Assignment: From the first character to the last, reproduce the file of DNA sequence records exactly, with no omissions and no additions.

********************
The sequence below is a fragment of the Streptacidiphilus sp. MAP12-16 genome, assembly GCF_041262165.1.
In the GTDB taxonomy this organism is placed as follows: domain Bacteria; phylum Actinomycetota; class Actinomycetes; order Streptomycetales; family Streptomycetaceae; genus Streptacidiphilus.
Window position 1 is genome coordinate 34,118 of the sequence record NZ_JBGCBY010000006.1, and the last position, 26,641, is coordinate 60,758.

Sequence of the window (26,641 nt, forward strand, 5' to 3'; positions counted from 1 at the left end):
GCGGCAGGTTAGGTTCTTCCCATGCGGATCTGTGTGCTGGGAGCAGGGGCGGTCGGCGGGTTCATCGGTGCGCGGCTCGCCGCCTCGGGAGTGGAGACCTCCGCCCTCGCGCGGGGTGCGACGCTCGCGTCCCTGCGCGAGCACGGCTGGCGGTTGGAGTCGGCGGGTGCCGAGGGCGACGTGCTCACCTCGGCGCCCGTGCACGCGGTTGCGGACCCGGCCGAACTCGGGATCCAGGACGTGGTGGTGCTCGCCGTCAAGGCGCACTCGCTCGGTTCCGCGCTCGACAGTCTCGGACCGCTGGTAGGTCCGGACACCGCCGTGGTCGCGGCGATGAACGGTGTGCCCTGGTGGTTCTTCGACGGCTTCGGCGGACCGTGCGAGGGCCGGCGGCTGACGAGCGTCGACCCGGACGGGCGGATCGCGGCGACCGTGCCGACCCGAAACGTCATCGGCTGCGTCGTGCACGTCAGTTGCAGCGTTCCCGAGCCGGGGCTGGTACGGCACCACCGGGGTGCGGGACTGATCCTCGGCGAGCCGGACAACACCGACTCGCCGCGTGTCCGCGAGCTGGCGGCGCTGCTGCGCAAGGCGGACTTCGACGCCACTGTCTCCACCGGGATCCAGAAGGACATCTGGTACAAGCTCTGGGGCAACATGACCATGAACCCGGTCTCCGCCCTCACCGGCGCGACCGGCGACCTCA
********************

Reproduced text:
The sequence below is a fragment of the Streptacidiphilus sp. MAP12-16 genome, assembly GCF_041262165.1.
In the GTDB taxonomy this organism is placed as follows: domain Bacteria; phylum Actinomycetota; class Actinomycetes; order Streptomycetales; family Streptomycetaceae; genus Streptacidiphilus.
Window position 1 is genome coordinate 34,118 of the sequence record NZ_JBGCBY010000006.1, and the last position, 26,641, is coordinate 60,758.

Sequence of the window (26,641 nt, forward strand, 5' to 3'; positions counted from 1 at the left end):
GCGGCAGGTTAGGTTCTTCCCATGCGGATCTGTGTGCTGGGAGCAGGGGCGGTCGGCGGGTTCATCGGTGCGCGGCTCGCCGCCTCGGGAGTGGAGACCTCCGCCCTCGCGCGGGGTGCGACGCTCGCGTCCCTGCGCGAGCACGGCTGGCGGTTGGAGTCGGCGGGTGCCGAGGGCGACGTGCTCACCTCGGCGCCCGTGCACGCGGTTGCGGACCCGGCCGAACTCGGGATCCAGGACGTGGTGGTGCTCGCCGTCAAGGCGCACTCGCTCGGTTCCGCGCTCGACAGTCTCGGACCGCTGGTAGGTCCGGACACCGCCGTGGTCGCGGCGATGAACGGTGTGCCCTGGTGGTTCTTCGACGGCTTCGGCGGACCGTGCGAGGGCCGGCGGCTGACGAGCGTCGACCCGGACGGGCGGATCGCGGCGACCGTGCCGACCCGAAACGTCATCGGCTGCGTCGTGCACGTCAGTTGCAGCGTTCCCGAGCCGGGGCTGGTACGGCACCACCGGGGTGCGGGACTGATCCTCGGCGAGCCGGACAACACCGACTCGCCGCGTGTCCGCGAGCTGGCGGCGCTGCTGCGCAAGGCGGACTTCGACGCCACTGTCTCCACCGGGATCCAGAAGGACATCTGGTACAAGCTCTGGGGCAACATGACCATGAACCCGGTCTCCGCCCTCACCGGCGCGACCGGCGACCTCA